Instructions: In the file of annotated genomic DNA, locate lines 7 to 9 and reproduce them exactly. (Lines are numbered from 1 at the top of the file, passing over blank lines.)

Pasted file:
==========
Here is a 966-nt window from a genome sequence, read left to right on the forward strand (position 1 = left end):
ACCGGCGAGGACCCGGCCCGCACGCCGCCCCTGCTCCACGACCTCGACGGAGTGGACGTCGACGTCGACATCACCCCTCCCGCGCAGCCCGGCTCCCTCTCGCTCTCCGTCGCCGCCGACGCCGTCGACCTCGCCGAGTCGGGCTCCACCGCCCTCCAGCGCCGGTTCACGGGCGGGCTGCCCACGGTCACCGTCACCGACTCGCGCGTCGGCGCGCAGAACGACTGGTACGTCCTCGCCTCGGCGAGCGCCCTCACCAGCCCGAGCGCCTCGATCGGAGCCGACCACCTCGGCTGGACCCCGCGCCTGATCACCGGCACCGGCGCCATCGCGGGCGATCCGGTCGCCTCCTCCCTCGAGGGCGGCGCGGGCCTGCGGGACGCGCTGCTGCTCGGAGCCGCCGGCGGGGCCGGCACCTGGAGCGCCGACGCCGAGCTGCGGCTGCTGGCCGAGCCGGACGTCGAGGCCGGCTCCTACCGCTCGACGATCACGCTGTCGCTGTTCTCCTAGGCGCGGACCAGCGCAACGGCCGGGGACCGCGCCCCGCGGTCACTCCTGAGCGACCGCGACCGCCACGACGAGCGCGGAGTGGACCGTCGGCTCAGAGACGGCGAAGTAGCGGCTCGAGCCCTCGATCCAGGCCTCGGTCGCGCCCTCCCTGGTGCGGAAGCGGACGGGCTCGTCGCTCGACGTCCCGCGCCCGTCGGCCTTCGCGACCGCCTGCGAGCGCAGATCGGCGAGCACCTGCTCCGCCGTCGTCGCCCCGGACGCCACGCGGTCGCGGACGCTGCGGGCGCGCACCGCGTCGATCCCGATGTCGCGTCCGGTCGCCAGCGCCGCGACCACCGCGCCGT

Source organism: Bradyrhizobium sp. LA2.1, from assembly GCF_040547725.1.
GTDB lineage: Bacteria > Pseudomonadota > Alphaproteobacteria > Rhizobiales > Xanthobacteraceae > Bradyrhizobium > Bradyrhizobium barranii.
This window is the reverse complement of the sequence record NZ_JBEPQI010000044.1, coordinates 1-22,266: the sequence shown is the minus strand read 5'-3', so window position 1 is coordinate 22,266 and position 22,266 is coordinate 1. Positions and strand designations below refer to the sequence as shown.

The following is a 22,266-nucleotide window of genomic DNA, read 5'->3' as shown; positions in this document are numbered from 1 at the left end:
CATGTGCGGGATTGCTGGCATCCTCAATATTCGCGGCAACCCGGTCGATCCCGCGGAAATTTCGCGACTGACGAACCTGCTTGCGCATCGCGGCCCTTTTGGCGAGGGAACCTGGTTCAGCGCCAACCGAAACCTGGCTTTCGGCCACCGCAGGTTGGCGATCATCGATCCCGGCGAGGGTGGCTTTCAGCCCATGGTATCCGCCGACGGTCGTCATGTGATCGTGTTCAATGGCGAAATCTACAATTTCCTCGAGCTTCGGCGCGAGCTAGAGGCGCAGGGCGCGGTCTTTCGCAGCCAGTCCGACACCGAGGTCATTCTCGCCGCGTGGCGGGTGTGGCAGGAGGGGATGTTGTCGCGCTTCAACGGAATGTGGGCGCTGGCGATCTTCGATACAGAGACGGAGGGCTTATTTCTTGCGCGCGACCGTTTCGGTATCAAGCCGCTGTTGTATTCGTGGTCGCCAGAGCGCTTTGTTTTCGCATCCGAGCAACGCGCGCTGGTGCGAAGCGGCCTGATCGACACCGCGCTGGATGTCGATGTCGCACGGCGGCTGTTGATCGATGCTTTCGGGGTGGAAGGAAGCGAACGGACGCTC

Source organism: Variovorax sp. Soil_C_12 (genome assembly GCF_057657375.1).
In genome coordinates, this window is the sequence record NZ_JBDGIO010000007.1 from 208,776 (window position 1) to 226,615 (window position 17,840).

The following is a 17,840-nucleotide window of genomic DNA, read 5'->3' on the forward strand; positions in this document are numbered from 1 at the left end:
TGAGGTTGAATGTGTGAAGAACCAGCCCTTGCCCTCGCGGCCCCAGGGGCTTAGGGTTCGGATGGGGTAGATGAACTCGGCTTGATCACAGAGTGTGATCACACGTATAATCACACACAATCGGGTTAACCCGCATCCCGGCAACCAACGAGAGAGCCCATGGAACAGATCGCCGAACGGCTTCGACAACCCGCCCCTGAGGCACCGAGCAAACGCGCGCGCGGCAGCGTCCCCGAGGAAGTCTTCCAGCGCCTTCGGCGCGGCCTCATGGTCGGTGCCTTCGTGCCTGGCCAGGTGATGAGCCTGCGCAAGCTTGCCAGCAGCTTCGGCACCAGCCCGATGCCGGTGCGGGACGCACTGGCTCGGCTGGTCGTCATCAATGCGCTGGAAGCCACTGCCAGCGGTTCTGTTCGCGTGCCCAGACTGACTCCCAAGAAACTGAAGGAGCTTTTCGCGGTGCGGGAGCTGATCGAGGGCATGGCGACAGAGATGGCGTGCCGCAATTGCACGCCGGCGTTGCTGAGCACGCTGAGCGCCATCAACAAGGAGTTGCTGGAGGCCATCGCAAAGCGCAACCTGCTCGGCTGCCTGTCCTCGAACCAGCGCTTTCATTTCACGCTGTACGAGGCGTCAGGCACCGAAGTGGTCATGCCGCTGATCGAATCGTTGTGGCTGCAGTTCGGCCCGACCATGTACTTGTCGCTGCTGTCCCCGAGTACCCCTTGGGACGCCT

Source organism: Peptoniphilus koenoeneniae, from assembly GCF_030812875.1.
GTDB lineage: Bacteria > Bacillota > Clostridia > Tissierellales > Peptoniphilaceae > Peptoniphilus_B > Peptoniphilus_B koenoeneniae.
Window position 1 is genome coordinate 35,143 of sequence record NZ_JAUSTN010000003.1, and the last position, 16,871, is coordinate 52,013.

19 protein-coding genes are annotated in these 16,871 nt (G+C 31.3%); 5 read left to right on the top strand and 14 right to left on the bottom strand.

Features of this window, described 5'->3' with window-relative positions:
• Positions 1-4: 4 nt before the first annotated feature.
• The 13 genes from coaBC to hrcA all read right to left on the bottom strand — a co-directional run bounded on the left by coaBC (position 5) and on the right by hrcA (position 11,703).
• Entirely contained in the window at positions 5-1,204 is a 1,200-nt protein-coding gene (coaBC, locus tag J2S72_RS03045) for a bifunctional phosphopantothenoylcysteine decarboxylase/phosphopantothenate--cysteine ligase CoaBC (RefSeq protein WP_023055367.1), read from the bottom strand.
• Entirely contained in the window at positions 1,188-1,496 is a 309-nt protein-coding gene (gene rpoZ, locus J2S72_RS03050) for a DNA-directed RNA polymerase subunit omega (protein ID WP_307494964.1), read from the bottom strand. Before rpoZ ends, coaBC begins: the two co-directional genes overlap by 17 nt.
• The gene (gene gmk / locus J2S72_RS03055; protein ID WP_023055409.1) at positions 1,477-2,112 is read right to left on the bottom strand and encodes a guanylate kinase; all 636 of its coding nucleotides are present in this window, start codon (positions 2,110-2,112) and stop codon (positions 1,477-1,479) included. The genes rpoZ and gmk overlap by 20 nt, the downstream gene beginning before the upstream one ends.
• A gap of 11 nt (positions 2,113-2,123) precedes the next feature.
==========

CATGTGCGGGATTGCTGGCATCCTCAATATTCGCGGCAACCCGGTCGATCCCGCGGAAATTTCGCGACTGACGAACCTGCTTGCGCATCGCGGCCCTTTTGGCGAGGGAACCTGGTTCAGCGCCAACCGAAACCTGGCTTTCGGCCACCGCAGGTTGGCGATCATCGATCCCGGCGAGGGTGGCTTTCAGCCCATGGTATCCGCCGACGGTCGTCATGTGATCGTGTTCAATGGCGAAATCTACAATTTCCTCGAGCTTCGGCGCGAGCTAGAGGCGCAGGGCGCGGTCTTTCGCAGCCAGTCCGACACCGAGGTCATTCTCGCCGCGTGGCGGGTGTGGCAGGAGGGGATGTTGTCGCGCTTCAACGGAATGTGGGCGCTGGCGATCTTCGATACAGAGACGGAGGGCTTATTTCTTGCGCGCGACCGTTTCGGTATCAAGCCGCTGTTGTATTCGTGGTCGCCAGAGCGCTTTGTTTTCGCATCCGAGCAACGCGCGCTGGTGCGAAGCGGCCTGATCGACACCGCGCTGGATGTCGATGTCGCACGGCGGCTGTTGATCGATGCTTTCGGGGTGGAAGGAAGCGAACGGACGCTC

Source organism: Variovorax sp. Soil_C_12 (genome assembly GCF_057657375.1).
In genome coordinates, this window is the sequence record NZ_JBDGIO010000007.1 from 208,776 (window position 1) to 226,615 (window position 17,840).